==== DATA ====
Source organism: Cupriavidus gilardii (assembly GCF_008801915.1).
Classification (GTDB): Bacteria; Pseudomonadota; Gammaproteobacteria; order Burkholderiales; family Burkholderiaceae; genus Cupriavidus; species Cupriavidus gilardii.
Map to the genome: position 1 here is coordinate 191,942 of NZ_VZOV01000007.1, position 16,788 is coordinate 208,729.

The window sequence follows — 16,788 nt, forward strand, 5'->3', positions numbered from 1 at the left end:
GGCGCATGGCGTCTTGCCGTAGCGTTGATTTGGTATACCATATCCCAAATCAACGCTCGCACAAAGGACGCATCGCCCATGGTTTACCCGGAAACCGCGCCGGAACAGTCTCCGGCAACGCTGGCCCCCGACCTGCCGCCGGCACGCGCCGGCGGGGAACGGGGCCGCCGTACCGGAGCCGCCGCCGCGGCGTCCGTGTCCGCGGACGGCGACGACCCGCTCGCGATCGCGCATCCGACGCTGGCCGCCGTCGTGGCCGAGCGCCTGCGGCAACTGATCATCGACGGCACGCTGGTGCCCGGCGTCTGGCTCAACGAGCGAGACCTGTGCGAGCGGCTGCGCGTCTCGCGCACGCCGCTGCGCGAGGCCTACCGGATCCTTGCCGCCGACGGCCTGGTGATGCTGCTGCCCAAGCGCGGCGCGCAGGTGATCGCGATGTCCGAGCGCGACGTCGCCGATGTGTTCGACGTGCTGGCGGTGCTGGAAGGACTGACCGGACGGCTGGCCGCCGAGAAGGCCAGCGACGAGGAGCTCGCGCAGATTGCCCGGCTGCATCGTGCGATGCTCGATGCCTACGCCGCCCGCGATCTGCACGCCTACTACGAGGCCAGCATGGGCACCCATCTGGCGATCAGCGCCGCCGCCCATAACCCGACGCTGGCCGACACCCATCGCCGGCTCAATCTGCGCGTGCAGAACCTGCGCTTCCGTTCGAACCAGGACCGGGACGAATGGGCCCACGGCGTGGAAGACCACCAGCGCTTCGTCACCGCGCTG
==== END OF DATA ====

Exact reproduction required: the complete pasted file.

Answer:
Source organism: Cupriavidus gilardii (assembly GCF_008801915.1).
Classification (GTDB): Bacteria; Pseudomonadota; Gammaproteobacteria; order Burkholderiales; family Burkholderiaceae; genus Cupriavidus; species Cupriavidus gilardii.
Map to the genome: position 1 here is coordinate 191,942 of NZ_VZOV01000007.1, position 16,788 is coordinate 208,729.

The window sequence follows — 16,788 nt, forward strand, 5'->3', positions numbered from 1 at the left end:
GGCGCATGGCGTCTTGCCGTAGCGTTGATTTGGTATACCATATCCCAAATCAACGCTCGCACAAAGGACGCATCGCCCATGGTTTACCCGGAAACCGCGCCGGAACAGTCTCCGGCAACGCTGGCCCCCGACCTGCCGCCGGCACGCGCCGGCGGGGAACGGGGCCGCCGTACCGGAGCCGCCGCCGCGGCGTCCGTGTCCGCGGACGGCGACGACCCGCTCGCGATCGCGCATCCGACGCTGGCCGCCGTCGTGGCCGAGCGCCTGCGGCAACTGATCATCGACGGCACGCTGGTGCCCGGCGTCTGGCTCAACGAGCGAGACCTGTGCGAGCGGCTGCGCGTCTCGCGCACGCCGCTGCGCGAGGCCTACCGGATCCTTGCCGCCGACGGCCTGGTGATGCTGCTGCCCAAGCGCGGCGCGCAGGTGATCGCGATGTCCGAGCGCGACGTCGCCGATGTGTTCGACGTGCTGGCGGTGCTGGAAGGACTGACCGGACGGCTGGCCGCCGAGAAGGCCAGCGACGAGGAGCTCGCGCAGATTGCCCGGCTGCATCGTGCGATGCTCGATGCCTACGCCGCCCGCGATCTGCACGCCTACTACGAGGCCAGCATGGGCACCCATCTGGCGATCAGCGCCGCCGCCCATAACCCGACGCTGGCCGACACCCATCGCCGGCTCAATCTGCGCGTGCAGAACCTGCGCTTCCGTTCGAACCAGGACCGGGACGAATGGGCCCACGGCGTGGAAGACCACCAGCGCTTCGTCACCGCGCTG